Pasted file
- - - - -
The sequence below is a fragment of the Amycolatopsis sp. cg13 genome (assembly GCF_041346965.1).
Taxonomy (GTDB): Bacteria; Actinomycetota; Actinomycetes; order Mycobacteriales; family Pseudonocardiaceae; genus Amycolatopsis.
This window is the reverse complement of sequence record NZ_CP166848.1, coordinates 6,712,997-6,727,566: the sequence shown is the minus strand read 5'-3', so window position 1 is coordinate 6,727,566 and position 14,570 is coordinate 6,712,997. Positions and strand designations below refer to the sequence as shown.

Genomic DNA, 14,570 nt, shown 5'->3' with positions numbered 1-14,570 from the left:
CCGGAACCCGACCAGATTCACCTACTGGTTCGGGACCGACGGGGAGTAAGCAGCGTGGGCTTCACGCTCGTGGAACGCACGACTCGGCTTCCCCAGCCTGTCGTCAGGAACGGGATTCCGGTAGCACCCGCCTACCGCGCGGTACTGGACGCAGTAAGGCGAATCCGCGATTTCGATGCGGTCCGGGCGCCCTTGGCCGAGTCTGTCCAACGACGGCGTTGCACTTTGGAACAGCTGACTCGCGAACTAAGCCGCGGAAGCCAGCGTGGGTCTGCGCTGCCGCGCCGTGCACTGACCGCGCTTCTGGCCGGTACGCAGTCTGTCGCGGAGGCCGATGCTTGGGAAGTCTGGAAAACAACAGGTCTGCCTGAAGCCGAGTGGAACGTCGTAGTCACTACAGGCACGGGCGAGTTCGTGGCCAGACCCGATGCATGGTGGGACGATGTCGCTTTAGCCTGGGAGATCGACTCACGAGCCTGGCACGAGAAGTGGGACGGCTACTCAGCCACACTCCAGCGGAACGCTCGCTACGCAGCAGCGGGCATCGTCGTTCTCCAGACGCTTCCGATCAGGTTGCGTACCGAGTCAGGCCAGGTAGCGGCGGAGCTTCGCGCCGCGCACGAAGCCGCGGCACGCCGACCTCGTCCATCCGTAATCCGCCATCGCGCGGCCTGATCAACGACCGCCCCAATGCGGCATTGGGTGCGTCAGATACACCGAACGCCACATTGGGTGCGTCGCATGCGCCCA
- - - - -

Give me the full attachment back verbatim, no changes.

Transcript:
The sequence below is a fragment of the Amycolatopsis sp. cg13 genome (assembly GCF_041346965.1).
Taxonomy (GTDB): Bacteria; Actinomycetota; Actinomycetes; order Mycobacteriales; family Pseudonocardiaceae; genus Amycolatopsis.
This window is the reverse complement of sequence record NZ_CP166848.1, coordinates 6,712,997-6,727,566: the sequence shown is the minus strand read 5'-3', so window position 1 is coordinate 6,727,566 and position 14,570 is coordinate 6,712,997. Positions and strand designations below refer to the sequence as shown.

Genomic DNA, 14,570 nt, shown 5'->3' with positions numbered 1-14,570 from the left:
CCGGAACCCGACCAGATTCACCTACTGGTTCGGGACCGACGGGGAGTAAGCAGCGTGGGCTTCACGCTCGTGGAACGCACGACTCGGCTTCCCCAGCCTGTCGTCAGGAACGGGATTCCGGTAGCACCCGCCTACCGCGCGGTACTGGACGCAGTAAGGCGAATCCGCGATTTCGATGCGGTCCGGGCGCCCTTGGCCGAGTCTGTCCAACGACGGCGTTGCACTTTGGAACAGCTGACTCGCGAACTAAGCCGCGGAAGCCAGCGTGGGTCTGCGCTGCCGCGCCGTGCACTGACCGCGCTTCTGGCCGGTACGCAGTCTGTCGCGGAGGCCGATGCTTGGGAAGTCTGGAAAACAACAGGTCTGCCTGAAGCCGAGTGGAACGTCGTAGTCACTACAGGCACGGGCGAGTTCGTGGCCAGACCCGATGCATGGTGGGACGATGTCGCTTTAGCCTGGGAGATCGACTCACGAGCCTGGCACGAGAAGTGGGACGGCTACTCAGCCACACTCCAGCGGAACGCTCGCTACGCAGCAGCGGGCATCGTCGTTCTCCAGACGCTTCCGATCAGGTTGCGTACCGAGTCAGGCCAGGTAGCGGCGGAGCTTCGCGCCGCGCACGAAGCCGCGGCACGCCGACCTCGTCCATCCGTAATCCGCCATCGCGCGGCCTGATCAACGACCGCCCCAATGCGGCATTGGGTGCGTCAGATACACCGAACGCCACATTGGGTGCGTCGCATGCGCCCA